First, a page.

The increasingly differentiated picture of the stylistic development of classical art in the 5th century B.C. finally allowed the attribution of another statue type to the work of Polyklet in the 1920s: the Discophoros, in which one can possibly recognize the nudus talo incessens, the one who "strides with his whole sole", of Pliny. The statues of the Discophoros are still in dispute today.
Controversial to this day is the attribution of the polycletic Amazon. Furtwängler recognized in the Amazon of the type Sciarra the work of Polyklet, but Botho Graef pointed out the close relationship in the hair formation of the Amazon of Sosikles to hair designs of Polyklet.
This assessment, supported by always new arguments, became increasingly accepted from the second quarter of the 20th century. However, weighty reasons brought in the last decades again the type Sciarra into the focus of the considerations.
A written treatise of Polyklet called the Canon is mentioned only by Galen in the 2nd century A.D. Older references, however, are found as early as the 3rd century B.C. by Philon of Byzantium and by Plutarch around A.D. 100. The work of Polyklet is probably also followed by Plutarch's statement that in every work the beautiful is accomplished by "many measures coming into the right proportion through a certain symmetria and harmony."
Polyklet's canon, therefore, contained general statements on the process of production and its practice and theoretical foundations.
Accordingly, the canon of Polyklet contained general statements on the production process, its practice, and theoretical foundations, but in its sections specifically devoted to artistic problems it commented on questions of symmetria and its bases of calculation.
As a sculptor's manual, it was certainly in the tradition of archaic "workshop books," but as the work of an individual artist, the canon was something new and, with Polyklet, introduced for the first time an art theorist into the circle of prose-writing intellectual philosophers, sophists, and physicians.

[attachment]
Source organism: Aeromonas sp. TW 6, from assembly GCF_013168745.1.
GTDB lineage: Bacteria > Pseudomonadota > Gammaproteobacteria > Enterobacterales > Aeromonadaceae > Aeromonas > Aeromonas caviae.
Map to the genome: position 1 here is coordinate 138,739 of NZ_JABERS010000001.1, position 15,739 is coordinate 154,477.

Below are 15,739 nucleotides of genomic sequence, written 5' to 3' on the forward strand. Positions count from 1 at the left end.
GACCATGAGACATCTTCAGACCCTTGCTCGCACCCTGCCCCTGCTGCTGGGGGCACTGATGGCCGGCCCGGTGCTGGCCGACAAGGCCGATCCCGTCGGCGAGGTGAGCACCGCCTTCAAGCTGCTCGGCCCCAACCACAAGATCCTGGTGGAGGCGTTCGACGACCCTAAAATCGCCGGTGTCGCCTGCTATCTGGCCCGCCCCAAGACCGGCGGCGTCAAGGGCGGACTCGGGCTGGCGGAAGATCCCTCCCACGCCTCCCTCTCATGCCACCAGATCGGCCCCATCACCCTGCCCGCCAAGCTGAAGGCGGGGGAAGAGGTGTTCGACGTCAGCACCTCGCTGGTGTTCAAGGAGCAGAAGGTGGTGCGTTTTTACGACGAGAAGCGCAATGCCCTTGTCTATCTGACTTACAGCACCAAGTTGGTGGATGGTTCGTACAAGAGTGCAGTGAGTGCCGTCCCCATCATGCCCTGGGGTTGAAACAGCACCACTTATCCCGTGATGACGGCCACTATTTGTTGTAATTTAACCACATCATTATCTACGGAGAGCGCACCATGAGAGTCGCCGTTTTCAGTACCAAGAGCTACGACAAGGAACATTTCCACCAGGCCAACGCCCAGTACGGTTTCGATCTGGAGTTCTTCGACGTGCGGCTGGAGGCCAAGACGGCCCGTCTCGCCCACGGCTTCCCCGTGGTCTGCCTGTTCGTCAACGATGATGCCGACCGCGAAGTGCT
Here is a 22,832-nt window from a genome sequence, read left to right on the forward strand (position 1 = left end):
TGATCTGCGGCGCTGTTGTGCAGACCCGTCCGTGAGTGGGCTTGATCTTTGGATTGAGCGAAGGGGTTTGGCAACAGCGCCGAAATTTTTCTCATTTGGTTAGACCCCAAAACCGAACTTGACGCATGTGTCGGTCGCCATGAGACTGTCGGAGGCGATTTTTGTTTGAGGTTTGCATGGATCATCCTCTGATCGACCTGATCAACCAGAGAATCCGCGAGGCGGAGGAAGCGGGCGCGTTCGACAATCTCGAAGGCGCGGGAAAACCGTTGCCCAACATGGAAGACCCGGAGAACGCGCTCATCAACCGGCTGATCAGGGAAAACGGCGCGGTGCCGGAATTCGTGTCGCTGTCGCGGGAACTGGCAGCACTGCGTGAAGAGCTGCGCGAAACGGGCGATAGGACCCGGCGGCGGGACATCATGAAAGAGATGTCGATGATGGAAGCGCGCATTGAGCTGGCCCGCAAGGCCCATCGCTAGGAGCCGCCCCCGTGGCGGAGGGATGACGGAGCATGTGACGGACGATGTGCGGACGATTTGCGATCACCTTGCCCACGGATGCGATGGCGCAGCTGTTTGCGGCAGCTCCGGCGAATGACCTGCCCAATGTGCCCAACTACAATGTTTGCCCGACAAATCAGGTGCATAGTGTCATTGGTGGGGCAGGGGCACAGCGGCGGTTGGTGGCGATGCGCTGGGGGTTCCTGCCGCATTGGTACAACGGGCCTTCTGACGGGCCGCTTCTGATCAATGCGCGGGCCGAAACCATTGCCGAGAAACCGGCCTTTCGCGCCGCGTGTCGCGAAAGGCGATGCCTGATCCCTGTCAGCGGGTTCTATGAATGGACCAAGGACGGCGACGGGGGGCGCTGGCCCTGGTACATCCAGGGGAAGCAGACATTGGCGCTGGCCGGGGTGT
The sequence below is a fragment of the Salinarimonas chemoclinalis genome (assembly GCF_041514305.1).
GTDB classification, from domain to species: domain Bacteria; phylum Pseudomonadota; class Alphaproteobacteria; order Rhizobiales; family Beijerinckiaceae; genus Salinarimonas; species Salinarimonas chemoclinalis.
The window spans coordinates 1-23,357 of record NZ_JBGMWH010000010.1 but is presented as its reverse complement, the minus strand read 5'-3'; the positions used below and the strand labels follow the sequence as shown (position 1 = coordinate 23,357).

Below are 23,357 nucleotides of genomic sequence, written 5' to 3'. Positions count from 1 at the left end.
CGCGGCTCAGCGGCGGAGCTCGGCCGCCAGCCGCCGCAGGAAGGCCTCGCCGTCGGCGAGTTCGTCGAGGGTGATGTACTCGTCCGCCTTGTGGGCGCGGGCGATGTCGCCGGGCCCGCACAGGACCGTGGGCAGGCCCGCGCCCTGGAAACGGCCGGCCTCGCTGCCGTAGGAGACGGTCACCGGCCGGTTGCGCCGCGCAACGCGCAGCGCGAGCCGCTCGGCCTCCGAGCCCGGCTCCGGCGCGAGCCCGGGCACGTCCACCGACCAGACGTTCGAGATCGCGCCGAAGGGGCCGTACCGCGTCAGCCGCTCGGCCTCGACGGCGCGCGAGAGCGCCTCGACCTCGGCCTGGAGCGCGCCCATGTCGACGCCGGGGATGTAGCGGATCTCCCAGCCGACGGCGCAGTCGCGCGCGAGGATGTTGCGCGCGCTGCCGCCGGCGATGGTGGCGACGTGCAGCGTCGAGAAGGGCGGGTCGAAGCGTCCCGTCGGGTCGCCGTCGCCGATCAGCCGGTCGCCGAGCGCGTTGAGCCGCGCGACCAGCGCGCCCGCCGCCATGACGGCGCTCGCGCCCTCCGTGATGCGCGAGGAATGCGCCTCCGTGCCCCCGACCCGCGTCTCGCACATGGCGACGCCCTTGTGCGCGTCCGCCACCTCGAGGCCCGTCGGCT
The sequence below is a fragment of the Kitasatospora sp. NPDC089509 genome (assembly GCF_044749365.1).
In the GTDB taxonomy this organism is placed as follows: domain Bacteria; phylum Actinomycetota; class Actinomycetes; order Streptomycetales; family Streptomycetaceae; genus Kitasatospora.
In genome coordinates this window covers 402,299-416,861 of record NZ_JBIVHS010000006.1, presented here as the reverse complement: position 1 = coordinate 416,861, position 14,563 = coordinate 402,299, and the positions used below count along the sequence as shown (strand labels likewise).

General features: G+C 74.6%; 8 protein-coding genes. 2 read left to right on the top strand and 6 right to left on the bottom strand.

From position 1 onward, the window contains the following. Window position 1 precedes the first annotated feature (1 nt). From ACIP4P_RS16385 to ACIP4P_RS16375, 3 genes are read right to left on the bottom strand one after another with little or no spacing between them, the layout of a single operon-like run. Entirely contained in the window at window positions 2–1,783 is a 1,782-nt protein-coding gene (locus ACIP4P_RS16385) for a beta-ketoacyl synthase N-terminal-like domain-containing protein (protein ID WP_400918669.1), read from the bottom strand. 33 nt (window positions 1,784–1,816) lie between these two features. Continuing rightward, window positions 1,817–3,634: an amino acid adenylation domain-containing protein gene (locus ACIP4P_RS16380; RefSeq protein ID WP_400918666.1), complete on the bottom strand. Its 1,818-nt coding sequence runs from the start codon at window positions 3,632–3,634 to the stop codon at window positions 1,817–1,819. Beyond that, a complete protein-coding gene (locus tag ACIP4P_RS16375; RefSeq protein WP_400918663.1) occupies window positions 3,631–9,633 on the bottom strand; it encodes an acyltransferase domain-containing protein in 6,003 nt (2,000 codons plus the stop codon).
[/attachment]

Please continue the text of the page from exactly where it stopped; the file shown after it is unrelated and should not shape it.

With his canon, however, Polyklet wrote a work that was still quoted centuries later by philosophers and physicians who wanted to substantiate the general validity of their own statements.
In the attempt to reconstruct the work from Polyklet's statuary tradition, methodological problems arise from the information in Galen, from the material tradition, which knows only Roman and among themselves always slightly different copies, and from the determination of the measurement and reference points. Finally, the system of measurement used by Polyklet is also unknown for the time being.
As a unit of measurement for Polyklet's work, the Pheidonian system of measurement with a foot length of 32 2/3 centimeters is assumed due to its origin and its chronology. As a statuary realization of the canon, one generally assumes the Doryphoros, which in its Naples version had a ponderated height of 98 fingers, an unponderated height of 100 fingers and in the area of the maximum ponderation slope a height of 96 fingers.
The resulting different dimensional ratios were applied crosswise to the statue. In numbers thus becomes tangible the chiastic structure of the Doryphoros already recognized without measurement. First approaches, how Polyklet worked on the design, emerge. More detailed knowledge for the written and statuary work called canon could not be developed so far, however.